Posted by: TangoNine (Beckinsale/Johnson 2016) at June 22, 2014 12:03 PM (x3YFz)

173 If you name a book "Leaves of Grass" you deserve to be punched in the face.

Posted by: TangoNine (Beckinsale/Johnson 2016)

LOL! Along with that list of his being a boxer and track athlete (I boxed with friends once or twice and ran on a track a couple of times. If I was Hemmingway I'd say I was boxer and a track athlete. Bullshit.) he claimed to have run around with the underground during WWII. If I'm not mistaken, all of the "operations" he went on were smuggling for black market profit and not much happened other than sitting around drinking. The National Archives are heavy on Ernie Pyle, not Ernie Hemmingway.

Posted by: Dang at June 22, 2014 12:03 PM (MNq6o)

174 Posted by: TangoNine (Beckinsale/Johnson 2016) at June 22, 2014 11:58 AM (x3YFz)

If it's "f***k you please try not to share, ok? You said you were not going to curse before 12:00. ;^)
Now Walt Whitman was probably gay unlike Hemingway. He did a of of good work nursing men during the Civil War, which was a brutal thing to be involved with.

Posted by: FenelonSpoke at June 22, 2014 12:03 PM (lLdbc)

175 Hemingway is unreadable for me. I can't take page-long sentences. It's exhausting.

Posted by: DangerGirl and her 1.21 gigawatt Sanity Prod (tm) at June 22, 2014 12:04 PM (GrtrJ)

176 Much like Kurt Vonnegut from "Slaughterhouse 5" and onward. Infected by progressive numb speak de-constructivism of thought.

Posted by: Bossy Conservative riding the comfy chair at June 22, 2014 11:13 AM (+1T7c)


After recently reading "Breakfast of Champions" and "Slapstick" by Vonnegut and finding them either just awful in every conceivable way(SS) or simply an act of trolling his readership(BoC)-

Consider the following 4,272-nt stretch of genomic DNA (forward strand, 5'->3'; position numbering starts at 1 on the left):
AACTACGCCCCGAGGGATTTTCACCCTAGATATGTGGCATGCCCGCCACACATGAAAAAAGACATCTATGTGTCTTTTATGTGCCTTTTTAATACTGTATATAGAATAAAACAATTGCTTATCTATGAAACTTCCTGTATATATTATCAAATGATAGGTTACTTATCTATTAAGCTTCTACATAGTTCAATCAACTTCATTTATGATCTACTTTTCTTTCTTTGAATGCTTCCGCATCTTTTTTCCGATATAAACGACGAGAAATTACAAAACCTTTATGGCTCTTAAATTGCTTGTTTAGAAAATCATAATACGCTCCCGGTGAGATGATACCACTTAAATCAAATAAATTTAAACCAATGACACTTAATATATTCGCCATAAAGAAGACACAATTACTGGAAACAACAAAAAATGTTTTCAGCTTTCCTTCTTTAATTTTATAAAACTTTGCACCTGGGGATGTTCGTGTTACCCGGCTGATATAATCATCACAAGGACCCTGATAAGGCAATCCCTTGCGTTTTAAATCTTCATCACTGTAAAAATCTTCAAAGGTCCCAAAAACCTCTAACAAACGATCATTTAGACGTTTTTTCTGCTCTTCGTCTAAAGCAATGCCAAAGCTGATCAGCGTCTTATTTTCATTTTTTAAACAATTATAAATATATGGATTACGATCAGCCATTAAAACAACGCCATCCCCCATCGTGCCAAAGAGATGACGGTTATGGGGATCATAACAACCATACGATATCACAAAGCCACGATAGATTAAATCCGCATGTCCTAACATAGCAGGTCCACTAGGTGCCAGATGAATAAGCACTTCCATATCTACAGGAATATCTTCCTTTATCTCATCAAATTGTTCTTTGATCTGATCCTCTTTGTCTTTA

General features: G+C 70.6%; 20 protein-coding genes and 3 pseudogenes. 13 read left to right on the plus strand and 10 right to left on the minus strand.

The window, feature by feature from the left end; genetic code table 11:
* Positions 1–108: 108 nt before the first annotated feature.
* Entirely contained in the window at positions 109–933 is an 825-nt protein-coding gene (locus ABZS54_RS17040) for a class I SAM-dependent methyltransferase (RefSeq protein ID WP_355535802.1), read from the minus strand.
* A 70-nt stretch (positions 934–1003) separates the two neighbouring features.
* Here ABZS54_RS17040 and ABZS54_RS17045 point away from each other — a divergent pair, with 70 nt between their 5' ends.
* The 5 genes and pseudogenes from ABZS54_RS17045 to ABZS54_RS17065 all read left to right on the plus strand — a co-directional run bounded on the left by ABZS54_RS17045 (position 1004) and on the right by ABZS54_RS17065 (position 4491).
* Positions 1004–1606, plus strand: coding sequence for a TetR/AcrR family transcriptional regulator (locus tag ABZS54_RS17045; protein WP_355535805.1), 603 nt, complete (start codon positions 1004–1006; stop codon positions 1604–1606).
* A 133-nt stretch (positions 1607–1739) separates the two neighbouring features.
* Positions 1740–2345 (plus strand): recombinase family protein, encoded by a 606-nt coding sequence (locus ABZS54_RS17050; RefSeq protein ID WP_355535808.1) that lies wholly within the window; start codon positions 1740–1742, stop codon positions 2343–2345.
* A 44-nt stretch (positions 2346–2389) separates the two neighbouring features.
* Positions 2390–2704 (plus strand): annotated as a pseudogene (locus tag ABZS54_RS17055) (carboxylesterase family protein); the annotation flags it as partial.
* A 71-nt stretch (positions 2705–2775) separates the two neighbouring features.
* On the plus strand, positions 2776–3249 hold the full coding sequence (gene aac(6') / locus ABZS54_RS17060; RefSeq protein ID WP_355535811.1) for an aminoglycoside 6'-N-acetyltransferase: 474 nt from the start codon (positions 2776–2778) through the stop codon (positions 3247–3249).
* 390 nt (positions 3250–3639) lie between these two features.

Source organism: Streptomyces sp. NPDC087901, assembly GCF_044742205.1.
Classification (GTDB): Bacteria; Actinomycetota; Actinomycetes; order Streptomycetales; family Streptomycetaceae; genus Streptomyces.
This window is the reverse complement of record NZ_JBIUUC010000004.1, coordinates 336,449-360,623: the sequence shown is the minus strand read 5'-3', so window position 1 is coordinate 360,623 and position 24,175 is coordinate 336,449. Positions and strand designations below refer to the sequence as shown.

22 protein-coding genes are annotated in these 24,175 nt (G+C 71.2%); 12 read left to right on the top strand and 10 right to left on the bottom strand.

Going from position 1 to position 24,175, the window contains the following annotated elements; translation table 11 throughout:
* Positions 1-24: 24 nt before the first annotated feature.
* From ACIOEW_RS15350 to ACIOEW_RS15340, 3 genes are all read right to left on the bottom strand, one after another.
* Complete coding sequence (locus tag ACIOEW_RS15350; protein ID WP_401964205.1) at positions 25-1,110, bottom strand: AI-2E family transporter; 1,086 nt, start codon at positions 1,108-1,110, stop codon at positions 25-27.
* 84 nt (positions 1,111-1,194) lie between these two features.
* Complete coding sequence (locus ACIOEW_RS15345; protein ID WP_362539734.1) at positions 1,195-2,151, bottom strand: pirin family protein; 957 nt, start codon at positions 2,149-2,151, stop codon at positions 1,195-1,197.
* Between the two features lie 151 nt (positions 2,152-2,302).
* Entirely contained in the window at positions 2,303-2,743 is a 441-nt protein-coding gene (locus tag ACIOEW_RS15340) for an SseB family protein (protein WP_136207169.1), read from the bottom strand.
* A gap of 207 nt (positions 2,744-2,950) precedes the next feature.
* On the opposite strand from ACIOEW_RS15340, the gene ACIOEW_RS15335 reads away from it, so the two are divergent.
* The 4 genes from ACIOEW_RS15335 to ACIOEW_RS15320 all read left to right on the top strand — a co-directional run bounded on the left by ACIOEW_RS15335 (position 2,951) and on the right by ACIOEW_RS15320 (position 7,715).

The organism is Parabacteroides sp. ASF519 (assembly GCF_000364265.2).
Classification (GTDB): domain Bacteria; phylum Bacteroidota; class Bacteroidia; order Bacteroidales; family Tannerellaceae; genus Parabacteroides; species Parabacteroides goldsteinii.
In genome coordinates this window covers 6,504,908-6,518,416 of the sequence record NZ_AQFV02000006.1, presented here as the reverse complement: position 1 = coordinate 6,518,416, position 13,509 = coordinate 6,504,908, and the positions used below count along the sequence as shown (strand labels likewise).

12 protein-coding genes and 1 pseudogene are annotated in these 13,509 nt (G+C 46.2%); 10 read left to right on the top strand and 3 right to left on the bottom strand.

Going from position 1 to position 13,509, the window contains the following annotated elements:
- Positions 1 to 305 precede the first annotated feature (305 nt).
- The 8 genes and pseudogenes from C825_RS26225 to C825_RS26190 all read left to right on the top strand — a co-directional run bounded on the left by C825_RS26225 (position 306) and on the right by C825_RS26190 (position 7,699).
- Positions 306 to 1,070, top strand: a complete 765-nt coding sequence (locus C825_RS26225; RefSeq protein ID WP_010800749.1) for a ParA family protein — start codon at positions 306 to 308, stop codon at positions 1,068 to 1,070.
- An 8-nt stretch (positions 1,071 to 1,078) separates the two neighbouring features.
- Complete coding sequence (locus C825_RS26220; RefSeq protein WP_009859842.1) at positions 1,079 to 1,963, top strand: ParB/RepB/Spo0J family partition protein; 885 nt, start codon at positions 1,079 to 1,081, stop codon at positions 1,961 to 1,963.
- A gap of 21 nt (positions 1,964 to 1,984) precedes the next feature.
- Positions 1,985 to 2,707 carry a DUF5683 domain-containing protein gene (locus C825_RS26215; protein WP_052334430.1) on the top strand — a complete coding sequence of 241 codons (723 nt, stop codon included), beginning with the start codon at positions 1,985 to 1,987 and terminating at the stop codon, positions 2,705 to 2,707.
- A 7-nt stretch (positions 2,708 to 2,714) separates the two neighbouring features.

I started re-reading "Cat's Cradle"

, the book that first got me interested in Vonnegut as a writer.


I'm glad to say it's still a great read and justifiably was his breakthrough novel.

It's pretty clearly a novel of it's time (1963) and a humorous allegory for the development of the nuclear bomb and threat of nuclear annihilation with Ice-9 acting as proxy for the nuke..

In KV's version, Ice-9 was developed on a whim to solve a minor military problem and then passed onto 3 irresponsible parties. Hijinks ensue.

The humor comes mostly from the main character's la-di-da, que sera sera philosophy of Bokononism smashing up against the impending end of the world.

Sure, there are some of the same old tired liberal tropes, but they're not the whole point of the book as in later Vonnegut.

And who knows, maybe in 1963, they seemed fresh and coooool, Daddy-o!


I read this when I was a teen originally and I suspect that the prime reading age for this novel is late teens to early twenties- at that age darkly humorous cynicism is often mistaken for wisdom.